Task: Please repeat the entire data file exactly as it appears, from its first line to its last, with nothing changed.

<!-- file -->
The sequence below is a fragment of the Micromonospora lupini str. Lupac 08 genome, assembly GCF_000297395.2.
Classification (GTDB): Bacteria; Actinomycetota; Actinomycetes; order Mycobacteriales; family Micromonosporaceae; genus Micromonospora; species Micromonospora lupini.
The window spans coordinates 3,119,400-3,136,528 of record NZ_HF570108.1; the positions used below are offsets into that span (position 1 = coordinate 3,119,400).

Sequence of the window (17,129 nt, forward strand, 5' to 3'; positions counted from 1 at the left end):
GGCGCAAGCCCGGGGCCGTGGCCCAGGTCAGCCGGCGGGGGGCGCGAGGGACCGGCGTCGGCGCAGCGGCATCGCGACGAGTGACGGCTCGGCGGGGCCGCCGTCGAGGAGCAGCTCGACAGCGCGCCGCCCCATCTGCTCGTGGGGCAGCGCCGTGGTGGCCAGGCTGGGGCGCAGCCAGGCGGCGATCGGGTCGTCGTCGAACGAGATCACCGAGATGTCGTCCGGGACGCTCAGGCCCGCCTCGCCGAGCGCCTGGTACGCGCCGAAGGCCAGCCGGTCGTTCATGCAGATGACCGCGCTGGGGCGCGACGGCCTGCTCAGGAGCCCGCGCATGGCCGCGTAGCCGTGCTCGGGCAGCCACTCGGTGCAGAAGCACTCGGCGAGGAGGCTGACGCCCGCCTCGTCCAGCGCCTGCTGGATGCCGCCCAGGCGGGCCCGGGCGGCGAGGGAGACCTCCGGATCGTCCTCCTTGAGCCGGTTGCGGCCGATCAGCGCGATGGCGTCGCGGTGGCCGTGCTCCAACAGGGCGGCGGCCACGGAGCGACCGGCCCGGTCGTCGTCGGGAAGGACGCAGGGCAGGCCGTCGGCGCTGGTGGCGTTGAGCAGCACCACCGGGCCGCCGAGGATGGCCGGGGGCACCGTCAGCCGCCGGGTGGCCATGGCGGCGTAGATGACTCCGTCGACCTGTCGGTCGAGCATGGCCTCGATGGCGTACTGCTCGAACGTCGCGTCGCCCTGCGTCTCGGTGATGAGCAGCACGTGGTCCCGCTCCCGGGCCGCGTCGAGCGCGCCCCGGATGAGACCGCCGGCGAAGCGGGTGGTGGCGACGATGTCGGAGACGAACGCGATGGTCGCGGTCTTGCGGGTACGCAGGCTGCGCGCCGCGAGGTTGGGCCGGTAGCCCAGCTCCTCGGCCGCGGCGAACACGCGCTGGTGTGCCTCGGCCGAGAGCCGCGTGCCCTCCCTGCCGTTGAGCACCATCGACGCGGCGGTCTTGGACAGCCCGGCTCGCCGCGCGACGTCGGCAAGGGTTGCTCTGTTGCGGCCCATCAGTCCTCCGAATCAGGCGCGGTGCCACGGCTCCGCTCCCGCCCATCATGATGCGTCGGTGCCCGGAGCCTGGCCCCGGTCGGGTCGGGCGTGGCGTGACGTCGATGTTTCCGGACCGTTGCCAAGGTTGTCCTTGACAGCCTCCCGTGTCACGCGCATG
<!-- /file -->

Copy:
The sequence below is a fragment of the Micromonospora lupini str. Lupac 08 genome, assembly GCF_000297395.2.
Classification (GTDB): Bacteria; Actinomycetota; Actinomycetes; order Mycobacteriales; family Micromonosporaceae; genus Micromonospora; species Micromonospora lupini.
The window spans coordinates 3,119,400-3,136,528 of record NZ_HF570108.1; the positions used below are offsets into that span (position 1 = coordinate 3,119,400).

Sequence of the window (17,129 nt, forward strand, 5' to 3'; positions counted from 1 at the left end):
GGCGCAAGCCCGGGGCCGTGGCCCAGGTCAGCCGGCGGGGGGCGCGAGGGACCGGCGTCGGCGCAGCGGCATCGCGACGAGTGACGGCTCGGCGGGGCCGCCGTCGAGGAGCAGCTCGACAGCGCGCCGCCCCATCTGCTCGTGGGGCAGCGCCGTGGTGGCCAGGCTGGGGCGCAGCCAGGCGGCGATCGGGTCGTCGTCGAACGAGATCACCGAGATGTCGTCCGGGACGCTCAGGCCCGCCTCGCCGAGCGCCTGGTACGCGCCGAAGGCCAGCCGGTCGTTCATGCAGATGACCGCGCTGGGGCGCGACGGCCTGCTCAGGAGCCCGCGCATGGCCGCGTAGCCGTGCTCGGGCAGCCACTCGGTGCAGAAGCACTCGGCGAGGAGGCTGACGCCCGCCTCGTCCAGCGCCTGCTGGATGCCGCCCAGGCGGGCCCGGGCGGCGAGGGAGACCTCCGGATCGTCCTCCTTGAGCCGGTTGCGGCCGATCAGCGCGATGGCGTCGCGGTGGCCGTGCTCCAACAGGGCGGCGGCCACGGAGCGACCGGCCCGGTCGTCGTCGGGAAGGACGCAGGGCAGGCCGTCGGCGCTGGTGGCGTTGAGCAGCACCACCGGGCCGCCGAGGATGGCCGGGGGCACCGTCAGCCGCCGGGTGGCCATGGCGGCGTAGATGACTCCGTCGACCTGTCGGTCGAGCATGGCCTCGATGGCGTACTGCTCGAACGTCGCGTCGCCCTGCGTCTCGGTGATGAGCAGCACGTGGTCCCGCTCCCGGGCCGCGTCGAGCGCGCCCCGGATGAGACCGCCGGCGAAGCGGGTGGTGGCGACGATGTCGGAGACGAACGCGATGGTCGCGGTCTTGCGGGTACGCAGGCTGCGCGCCGCGAGGTTGGGCCGGTAGCCCAGCTCCTCGGCCGCGGCGAACACGCGCTGGTGTGCCTCGGCCGAGAGCCGCGTGCCCTCCCTGCCGTTGAGCACCATCGACGCGGCGGTCTTGGACAGCCCGGCTCGCCGCGCGACGTCGGCAAGGGTTGCTCTGTTGCGGCCCATCAGTCCTCCGAATCAGGCGCGGTGCCACGGCTCCGCTCCCGCCCATCATGATGCGTCGGTGCCCGGAGCCTGGCCCCGGTCGGGTCGGGCGTGGCGTGACGTCGATGTTTCCGGACCGTTGCCAAGGTTGTCCTTGACAGCCTCCCGTGTCACGCGCATG